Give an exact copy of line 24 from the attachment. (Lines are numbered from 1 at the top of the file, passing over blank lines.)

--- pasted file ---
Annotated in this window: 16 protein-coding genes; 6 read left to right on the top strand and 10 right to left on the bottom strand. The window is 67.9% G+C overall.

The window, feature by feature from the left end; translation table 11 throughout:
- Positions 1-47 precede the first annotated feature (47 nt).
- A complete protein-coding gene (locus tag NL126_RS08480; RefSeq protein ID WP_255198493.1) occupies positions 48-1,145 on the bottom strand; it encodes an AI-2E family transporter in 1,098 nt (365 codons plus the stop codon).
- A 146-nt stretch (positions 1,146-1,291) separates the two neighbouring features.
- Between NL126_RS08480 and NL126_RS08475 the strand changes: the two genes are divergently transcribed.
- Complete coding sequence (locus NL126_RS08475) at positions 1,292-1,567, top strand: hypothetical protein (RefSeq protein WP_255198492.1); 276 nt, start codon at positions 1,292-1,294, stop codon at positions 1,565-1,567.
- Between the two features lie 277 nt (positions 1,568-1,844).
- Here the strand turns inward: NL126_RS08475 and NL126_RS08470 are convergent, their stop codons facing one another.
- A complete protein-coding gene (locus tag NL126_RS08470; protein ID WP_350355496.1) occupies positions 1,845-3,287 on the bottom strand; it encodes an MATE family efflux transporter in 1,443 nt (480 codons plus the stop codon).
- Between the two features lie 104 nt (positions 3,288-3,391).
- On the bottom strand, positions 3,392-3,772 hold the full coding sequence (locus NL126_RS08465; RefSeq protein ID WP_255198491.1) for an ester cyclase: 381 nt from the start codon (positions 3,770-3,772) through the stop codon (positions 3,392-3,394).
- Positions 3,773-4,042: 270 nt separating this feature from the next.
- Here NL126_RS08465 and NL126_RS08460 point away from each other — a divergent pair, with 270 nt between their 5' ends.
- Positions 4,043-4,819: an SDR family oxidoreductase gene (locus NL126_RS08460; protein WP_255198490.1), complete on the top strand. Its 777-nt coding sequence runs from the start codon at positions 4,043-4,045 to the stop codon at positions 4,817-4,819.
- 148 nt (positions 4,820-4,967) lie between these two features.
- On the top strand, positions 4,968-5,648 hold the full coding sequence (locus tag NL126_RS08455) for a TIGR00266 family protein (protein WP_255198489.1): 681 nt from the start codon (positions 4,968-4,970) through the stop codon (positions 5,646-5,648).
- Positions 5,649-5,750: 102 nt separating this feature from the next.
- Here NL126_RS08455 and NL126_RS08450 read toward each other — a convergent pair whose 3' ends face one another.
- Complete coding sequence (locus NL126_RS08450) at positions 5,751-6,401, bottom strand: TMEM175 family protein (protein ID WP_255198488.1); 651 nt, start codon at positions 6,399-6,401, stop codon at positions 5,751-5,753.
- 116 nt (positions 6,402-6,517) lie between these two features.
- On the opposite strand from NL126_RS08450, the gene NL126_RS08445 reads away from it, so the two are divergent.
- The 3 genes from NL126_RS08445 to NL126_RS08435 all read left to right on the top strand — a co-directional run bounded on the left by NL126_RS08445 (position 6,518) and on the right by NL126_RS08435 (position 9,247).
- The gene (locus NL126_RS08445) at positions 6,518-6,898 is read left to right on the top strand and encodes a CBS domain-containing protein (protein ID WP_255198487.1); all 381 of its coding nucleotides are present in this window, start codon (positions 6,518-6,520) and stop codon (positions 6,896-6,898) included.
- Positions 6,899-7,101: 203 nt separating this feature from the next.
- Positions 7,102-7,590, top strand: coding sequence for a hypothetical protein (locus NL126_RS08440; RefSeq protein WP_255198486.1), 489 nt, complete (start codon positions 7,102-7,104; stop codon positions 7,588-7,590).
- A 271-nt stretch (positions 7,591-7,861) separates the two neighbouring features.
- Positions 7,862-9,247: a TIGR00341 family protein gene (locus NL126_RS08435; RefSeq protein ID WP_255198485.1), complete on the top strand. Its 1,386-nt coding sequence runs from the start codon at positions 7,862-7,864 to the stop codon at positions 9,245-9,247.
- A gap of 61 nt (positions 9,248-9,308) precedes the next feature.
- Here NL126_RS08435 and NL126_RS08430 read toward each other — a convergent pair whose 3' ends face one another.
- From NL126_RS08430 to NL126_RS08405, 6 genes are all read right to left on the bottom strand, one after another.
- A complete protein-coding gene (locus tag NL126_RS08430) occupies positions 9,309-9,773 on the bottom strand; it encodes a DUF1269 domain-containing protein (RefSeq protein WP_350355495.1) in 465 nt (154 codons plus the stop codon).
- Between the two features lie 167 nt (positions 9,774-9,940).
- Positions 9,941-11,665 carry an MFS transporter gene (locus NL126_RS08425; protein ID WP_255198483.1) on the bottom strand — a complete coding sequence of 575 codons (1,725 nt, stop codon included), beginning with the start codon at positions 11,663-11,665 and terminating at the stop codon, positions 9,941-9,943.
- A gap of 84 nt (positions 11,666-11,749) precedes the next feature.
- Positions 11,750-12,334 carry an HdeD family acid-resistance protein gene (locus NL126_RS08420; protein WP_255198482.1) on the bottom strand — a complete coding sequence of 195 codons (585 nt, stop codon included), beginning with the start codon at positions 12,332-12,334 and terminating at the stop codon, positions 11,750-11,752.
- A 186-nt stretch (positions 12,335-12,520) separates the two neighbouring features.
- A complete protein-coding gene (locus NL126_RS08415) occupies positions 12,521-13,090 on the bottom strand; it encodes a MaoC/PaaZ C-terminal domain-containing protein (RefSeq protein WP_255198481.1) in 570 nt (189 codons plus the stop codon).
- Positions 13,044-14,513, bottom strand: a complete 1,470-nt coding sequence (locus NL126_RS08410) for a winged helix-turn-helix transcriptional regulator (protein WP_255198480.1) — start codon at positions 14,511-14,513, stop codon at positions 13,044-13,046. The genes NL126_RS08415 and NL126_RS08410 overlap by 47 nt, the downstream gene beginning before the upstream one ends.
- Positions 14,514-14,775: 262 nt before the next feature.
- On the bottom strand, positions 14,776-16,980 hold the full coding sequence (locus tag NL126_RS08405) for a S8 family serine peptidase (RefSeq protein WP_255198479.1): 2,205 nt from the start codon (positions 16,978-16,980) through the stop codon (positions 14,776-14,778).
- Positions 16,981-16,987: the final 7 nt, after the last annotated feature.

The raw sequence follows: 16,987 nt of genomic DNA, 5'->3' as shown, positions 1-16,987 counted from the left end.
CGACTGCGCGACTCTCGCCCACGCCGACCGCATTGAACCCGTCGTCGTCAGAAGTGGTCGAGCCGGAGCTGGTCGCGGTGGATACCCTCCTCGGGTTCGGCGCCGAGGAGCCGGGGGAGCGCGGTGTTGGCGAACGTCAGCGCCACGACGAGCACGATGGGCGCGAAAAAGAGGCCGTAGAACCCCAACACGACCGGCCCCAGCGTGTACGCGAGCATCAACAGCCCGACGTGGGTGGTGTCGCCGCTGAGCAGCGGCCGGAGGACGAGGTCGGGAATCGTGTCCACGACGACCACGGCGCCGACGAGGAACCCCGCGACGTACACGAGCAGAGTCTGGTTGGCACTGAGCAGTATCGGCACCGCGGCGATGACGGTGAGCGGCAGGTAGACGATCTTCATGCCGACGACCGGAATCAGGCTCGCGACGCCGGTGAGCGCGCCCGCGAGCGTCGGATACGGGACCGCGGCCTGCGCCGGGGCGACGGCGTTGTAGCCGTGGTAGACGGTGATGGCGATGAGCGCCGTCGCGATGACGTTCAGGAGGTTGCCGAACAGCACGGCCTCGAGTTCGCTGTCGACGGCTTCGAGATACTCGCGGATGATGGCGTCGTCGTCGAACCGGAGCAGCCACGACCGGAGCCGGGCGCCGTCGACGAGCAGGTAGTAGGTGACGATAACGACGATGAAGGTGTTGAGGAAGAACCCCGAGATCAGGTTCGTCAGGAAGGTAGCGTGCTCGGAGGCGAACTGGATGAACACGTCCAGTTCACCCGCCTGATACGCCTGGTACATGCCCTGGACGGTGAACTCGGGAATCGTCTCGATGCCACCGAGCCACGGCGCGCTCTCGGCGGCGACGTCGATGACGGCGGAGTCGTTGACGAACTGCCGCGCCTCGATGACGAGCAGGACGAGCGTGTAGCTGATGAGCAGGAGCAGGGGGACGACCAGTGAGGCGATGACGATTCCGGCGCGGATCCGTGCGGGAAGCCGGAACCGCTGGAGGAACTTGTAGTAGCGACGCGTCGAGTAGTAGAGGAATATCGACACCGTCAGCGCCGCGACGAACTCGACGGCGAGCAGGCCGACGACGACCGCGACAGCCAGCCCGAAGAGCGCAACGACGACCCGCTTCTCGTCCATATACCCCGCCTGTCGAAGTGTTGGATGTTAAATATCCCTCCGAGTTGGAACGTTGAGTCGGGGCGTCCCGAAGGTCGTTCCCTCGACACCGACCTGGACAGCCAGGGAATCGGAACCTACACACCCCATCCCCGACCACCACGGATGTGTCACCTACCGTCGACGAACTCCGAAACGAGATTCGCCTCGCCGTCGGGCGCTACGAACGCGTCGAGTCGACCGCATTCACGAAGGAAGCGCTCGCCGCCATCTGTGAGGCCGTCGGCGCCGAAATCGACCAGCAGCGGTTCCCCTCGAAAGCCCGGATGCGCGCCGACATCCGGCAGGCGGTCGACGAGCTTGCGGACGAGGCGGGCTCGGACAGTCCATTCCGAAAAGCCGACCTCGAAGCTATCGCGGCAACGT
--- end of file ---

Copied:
- The gene (locus NL126_RS08445) at positions 6,518-6,898 is read left to right on the top strand and encodes a CBS domain-containing protein (protein ID WP_255198487.1); all 381 of its coding nucleotides are present in this window, start codon (positions 6,518-6,520) and stop codon (positions 6,896-6,898) included.